This Passover, the Supreme Court of the United States (SCOTUS) will hear two cases that have enormous impact on equality and liberty in our country. On the first two days of Pesach, oral arguments in California's Prop 8 case and the Defense of Marriage Act case will be heard.
As a rabbi and president-elect of the Central Conference of American Rabbis, I come here to be with you this morning at the Supreme Court on the very first day of Passover to say: Our nation is ready for marriage equality. This is one of the holiest days of the Jewish calendar. It marks the day in Jewish tradition when we mark the Exodus from slavery in ancient Egypt; it marks the beginning of a journey to freedom. Today is our day to march toward that freedom, the freedom to marry. I represent more than 2,500 Reform rabbis. We support marriage equality and have filed Friends of the Court briefs in both today's Prop 8 case and tomorrow's DOMA case. Do not let others tell you that all religions oppose LGBT equality rights. We Reform Jews welcome, support, include, and, yes, advocate full rights and equality, including the right to marry the ones we love.
Over Memorial Day Weekend, Americans will be honoring the lives of those lost in service to their country. This weekend is also known as the celebration of the symbolic beginning of summer (often with barbecues and white pants, sometimes a dangerous combination). And, coinciding with Memorial Day Weekend this year is the Jewish holiday of Shavuot, the Festival of Weeks, when we celebrate the giving of the Torah at Sinai (and cheesecake).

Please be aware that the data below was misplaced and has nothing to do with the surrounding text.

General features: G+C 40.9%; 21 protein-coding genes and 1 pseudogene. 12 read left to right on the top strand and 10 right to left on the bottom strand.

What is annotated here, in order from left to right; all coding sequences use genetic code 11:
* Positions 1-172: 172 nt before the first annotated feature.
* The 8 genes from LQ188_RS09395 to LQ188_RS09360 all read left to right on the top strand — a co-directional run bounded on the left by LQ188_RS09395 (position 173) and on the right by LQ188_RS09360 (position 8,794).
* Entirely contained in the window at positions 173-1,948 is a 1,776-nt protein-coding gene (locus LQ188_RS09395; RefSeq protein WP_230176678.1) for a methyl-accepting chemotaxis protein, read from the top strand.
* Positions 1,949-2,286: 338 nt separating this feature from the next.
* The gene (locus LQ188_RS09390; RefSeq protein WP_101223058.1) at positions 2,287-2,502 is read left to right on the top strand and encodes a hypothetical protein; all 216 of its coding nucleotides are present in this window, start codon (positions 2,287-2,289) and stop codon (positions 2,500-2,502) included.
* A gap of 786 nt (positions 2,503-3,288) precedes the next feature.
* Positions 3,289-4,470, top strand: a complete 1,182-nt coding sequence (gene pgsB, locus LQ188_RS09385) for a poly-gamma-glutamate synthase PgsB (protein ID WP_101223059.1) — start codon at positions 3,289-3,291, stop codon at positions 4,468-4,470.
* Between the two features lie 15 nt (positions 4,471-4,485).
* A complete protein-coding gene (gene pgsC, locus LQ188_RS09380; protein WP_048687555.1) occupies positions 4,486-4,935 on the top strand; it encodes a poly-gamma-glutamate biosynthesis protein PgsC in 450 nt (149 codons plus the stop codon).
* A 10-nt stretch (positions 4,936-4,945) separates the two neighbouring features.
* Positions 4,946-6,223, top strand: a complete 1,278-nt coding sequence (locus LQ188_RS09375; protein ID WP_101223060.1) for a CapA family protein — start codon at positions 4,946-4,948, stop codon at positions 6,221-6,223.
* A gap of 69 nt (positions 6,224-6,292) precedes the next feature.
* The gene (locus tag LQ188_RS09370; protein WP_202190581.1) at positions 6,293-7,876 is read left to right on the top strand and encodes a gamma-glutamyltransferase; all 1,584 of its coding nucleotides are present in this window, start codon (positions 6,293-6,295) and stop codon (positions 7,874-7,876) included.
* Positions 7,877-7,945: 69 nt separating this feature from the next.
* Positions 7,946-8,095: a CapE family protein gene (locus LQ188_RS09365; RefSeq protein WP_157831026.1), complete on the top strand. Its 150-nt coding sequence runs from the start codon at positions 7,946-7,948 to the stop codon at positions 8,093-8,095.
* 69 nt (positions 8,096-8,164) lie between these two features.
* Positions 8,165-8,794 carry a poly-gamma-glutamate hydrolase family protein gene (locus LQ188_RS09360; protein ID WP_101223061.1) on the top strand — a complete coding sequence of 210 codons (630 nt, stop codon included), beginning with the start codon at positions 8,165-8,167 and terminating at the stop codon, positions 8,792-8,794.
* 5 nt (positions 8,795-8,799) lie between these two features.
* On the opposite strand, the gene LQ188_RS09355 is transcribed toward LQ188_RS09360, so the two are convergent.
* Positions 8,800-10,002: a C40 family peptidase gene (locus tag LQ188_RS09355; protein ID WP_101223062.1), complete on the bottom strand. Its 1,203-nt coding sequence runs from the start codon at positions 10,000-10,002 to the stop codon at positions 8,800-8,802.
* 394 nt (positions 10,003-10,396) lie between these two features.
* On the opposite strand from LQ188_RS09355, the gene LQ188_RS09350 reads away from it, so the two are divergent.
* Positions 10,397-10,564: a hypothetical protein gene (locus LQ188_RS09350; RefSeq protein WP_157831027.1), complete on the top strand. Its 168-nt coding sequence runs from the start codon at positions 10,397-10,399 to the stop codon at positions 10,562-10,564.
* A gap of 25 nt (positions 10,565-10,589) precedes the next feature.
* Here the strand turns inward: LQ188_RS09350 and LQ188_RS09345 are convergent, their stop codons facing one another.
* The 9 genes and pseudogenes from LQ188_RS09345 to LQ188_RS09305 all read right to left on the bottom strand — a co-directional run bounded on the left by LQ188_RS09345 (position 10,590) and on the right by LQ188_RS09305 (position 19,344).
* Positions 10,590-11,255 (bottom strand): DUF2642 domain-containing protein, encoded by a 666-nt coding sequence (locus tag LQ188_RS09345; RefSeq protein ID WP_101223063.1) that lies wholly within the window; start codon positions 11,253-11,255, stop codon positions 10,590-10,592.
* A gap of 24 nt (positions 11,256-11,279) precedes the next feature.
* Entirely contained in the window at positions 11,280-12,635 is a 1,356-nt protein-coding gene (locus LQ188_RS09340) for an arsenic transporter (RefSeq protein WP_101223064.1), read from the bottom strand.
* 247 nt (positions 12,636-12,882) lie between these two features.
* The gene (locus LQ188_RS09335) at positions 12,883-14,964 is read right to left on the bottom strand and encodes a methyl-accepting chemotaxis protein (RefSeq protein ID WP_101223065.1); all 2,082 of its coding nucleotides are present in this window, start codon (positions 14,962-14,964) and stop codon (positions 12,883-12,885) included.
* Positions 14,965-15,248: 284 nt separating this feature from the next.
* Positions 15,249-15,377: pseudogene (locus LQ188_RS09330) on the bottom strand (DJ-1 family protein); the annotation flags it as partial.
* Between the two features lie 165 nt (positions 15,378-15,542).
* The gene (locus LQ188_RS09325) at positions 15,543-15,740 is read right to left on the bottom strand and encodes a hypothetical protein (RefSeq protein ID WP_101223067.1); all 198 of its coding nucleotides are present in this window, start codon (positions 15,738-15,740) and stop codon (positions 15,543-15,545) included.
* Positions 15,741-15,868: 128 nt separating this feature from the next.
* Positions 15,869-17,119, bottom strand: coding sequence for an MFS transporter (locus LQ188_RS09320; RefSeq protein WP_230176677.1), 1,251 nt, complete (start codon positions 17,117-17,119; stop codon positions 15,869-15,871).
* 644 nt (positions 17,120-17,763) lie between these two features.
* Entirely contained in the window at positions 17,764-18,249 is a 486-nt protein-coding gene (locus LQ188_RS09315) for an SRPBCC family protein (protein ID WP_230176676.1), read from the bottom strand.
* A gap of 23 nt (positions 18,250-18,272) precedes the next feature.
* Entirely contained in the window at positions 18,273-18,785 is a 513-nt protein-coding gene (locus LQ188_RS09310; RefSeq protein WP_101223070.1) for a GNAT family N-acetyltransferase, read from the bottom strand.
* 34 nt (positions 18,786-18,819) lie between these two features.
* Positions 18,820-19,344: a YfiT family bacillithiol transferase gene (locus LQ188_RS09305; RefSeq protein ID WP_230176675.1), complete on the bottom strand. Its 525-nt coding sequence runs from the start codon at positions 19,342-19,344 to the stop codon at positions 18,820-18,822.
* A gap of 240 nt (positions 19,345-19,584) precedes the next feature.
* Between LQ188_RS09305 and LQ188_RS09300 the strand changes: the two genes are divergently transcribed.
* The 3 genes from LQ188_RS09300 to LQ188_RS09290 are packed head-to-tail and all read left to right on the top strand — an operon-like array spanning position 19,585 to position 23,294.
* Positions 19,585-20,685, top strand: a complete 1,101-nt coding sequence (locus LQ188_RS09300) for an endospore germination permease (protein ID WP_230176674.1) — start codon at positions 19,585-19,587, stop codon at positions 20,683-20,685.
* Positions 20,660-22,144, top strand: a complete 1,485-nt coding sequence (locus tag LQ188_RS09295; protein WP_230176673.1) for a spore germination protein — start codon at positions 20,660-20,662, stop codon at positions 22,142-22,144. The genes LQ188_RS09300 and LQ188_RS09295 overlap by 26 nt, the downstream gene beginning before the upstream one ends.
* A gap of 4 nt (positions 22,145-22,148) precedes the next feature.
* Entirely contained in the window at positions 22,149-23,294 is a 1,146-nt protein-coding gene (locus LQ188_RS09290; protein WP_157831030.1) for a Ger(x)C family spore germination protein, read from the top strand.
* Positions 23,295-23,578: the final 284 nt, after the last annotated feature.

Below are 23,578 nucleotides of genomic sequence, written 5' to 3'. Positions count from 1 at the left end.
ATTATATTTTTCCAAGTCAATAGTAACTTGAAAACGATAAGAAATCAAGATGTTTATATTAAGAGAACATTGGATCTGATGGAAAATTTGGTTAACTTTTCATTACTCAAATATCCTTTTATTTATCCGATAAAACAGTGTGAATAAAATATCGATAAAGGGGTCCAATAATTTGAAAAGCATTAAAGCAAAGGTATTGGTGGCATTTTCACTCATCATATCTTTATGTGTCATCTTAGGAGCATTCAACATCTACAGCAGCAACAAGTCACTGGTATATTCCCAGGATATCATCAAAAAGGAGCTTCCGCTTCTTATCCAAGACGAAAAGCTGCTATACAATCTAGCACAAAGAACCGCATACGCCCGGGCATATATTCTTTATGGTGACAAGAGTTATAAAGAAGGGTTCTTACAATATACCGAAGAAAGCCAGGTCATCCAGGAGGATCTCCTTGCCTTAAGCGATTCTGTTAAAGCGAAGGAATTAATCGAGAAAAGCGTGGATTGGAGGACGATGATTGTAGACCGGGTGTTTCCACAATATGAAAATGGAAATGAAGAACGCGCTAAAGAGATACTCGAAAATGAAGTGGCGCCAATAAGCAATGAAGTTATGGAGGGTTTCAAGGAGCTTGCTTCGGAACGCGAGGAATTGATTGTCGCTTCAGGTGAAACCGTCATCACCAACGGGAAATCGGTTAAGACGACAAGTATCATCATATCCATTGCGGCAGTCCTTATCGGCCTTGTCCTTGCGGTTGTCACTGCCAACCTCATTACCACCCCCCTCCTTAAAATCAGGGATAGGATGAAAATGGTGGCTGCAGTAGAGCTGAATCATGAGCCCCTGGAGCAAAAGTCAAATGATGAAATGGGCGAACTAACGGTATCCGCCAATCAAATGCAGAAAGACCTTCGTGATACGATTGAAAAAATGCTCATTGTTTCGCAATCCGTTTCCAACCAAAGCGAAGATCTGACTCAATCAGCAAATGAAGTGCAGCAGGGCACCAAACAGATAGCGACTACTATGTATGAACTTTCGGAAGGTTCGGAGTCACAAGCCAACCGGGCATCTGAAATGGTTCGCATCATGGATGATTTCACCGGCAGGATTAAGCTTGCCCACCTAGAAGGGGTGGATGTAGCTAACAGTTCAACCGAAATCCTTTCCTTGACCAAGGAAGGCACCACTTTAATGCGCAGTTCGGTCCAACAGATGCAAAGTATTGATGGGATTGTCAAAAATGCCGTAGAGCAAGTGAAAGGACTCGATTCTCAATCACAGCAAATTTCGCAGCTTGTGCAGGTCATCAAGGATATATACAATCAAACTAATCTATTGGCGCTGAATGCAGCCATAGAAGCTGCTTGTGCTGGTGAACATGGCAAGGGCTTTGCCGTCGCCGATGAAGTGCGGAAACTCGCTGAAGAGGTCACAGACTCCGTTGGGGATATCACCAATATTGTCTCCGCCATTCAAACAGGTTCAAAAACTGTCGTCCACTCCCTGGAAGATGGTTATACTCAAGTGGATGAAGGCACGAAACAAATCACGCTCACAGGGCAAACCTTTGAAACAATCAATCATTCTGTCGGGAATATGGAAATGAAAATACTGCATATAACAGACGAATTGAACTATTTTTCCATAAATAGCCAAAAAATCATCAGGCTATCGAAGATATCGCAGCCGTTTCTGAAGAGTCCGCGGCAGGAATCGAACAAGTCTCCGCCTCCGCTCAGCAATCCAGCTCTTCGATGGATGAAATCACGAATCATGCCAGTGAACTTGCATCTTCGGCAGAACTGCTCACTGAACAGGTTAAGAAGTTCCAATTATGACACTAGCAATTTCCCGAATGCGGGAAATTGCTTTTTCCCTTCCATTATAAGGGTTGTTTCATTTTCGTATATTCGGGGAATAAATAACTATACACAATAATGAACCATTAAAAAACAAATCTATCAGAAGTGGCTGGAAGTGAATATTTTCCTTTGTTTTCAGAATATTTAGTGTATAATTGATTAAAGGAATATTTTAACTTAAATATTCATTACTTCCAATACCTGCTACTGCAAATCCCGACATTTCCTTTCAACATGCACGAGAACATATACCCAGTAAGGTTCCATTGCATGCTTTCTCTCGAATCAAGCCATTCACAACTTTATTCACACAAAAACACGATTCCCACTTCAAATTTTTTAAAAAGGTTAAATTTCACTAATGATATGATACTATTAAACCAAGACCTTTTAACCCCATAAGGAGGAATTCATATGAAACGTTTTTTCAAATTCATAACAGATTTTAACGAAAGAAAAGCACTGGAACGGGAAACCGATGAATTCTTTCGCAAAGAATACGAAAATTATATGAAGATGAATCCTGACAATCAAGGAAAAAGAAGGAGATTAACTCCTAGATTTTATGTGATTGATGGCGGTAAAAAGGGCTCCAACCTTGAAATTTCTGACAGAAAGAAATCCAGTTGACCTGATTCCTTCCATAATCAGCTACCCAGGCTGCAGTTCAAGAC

Way back in July 1990, when my daughter Katie was two years old, Ellen turned to our little girl and said, "Tell Daddy something he doesn't know." Katie whispered, smiling shyly, "Today is Mommy's birthday." Can you say doghouse?
The day the Israelites stood at the foot of Mount Sinai, preparing to encounter God, is understood in midrash as the day of marriage between God and the Jewish people.
In the weeks leading up to Passover, I think about the imperative embedded in the Hagaddah: B'chol dor vador chiav adam lirot et atzmo k'ilu hu yatza mi-mitzrayim, "In each and every generation, a person is obligated to see oneself as if he or she exited from Egypt." I share a personal s
I have never attended a Tikkun Leil Shavuot, a community gathering to study Torah all night on the holiday of Shavuot. This year, that will all change! On the evening of May 14, I plan to attend an all-night (or most-of-the-night) study session for Shavuot at my synagogue.